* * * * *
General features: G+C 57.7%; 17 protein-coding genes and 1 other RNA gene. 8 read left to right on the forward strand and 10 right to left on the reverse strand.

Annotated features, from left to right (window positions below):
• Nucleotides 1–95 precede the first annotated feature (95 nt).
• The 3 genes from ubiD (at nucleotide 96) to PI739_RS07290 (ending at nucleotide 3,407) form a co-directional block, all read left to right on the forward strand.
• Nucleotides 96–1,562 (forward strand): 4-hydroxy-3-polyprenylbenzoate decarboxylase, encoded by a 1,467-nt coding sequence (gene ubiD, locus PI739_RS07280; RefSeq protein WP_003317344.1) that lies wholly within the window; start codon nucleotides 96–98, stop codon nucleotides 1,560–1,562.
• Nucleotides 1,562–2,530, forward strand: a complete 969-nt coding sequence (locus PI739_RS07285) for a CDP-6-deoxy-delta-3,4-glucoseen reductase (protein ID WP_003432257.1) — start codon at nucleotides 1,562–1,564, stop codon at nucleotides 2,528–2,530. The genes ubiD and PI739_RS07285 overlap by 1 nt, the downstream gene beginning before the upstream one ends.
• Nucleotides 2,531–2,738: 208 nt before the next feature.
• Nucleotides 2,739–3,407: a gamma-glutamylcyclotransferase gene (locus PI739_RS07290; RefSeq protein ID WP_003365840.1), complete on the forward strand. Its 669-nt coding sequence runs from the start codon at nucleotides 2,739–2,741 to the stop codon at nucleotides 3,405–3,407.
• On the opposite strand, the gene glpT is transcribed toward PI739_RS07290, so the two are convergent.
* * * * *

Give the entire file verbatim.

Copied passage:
General features: G+C 57.7%; 17 protein-coding genes and 1 other RNA gene. 8 read left to right on the forward strand and 10 right to left on the reverse strand.

Annotated features, from left to right (window positions below):
• Nucleotides 1–95 precede the first annotated feature (95 nt).
• The 3 genes from ubiD (at nucleotide 96) to PI739_RS07290 (ending at nucleotide 3,407) form a co-directional block, all read left to right on the forward strand.
• Nucleotides 96–1,562 (forward strand): 4-hydroxy-3-polyprenylbenzoate decarboxylase, encoded by a 1,467-nt coding sequence (gene ubiD, locus PI739_RS07280; RefSeq protein WP_003317344.1) that lies wholly within the window; start codon nucleotides 96–98, stop codon nucleotides 1,560–1,562.
• Nucleotides 1,562–2,530, forward strand: a complete 969-nt coding sequence (locus PI739_RS07285) for a CDP-6-deoxy-delta-3,4-glucoseen reductase (protein ID WP_003432257.1) — start codon at nucleotides 1,562–1,564, stop codon at nucleotides 2,528–2,530. The genes ubiD and PI739_RS07285 overlap by 1 nt, the downstream gene beginning before the upstream one ends.
• Nucleotides 2,531–2,738: 208 nt before the next feature.
• Nucleotides 2,739–3,407: a gamma-glutamylcyclotransferase gene (locus PI739_RS07290; RefSeq protein ID WP_003365840.1), complete on the forward strand. Its 669-nt coding sequence runs from the start codon at nucleotides 2,739–2,741 to the stop codon at nucleotides 3,405–3,407.
• On the opposite strand, the gene glpT is transcribed toward PI739_RS07290, so the two are convergent.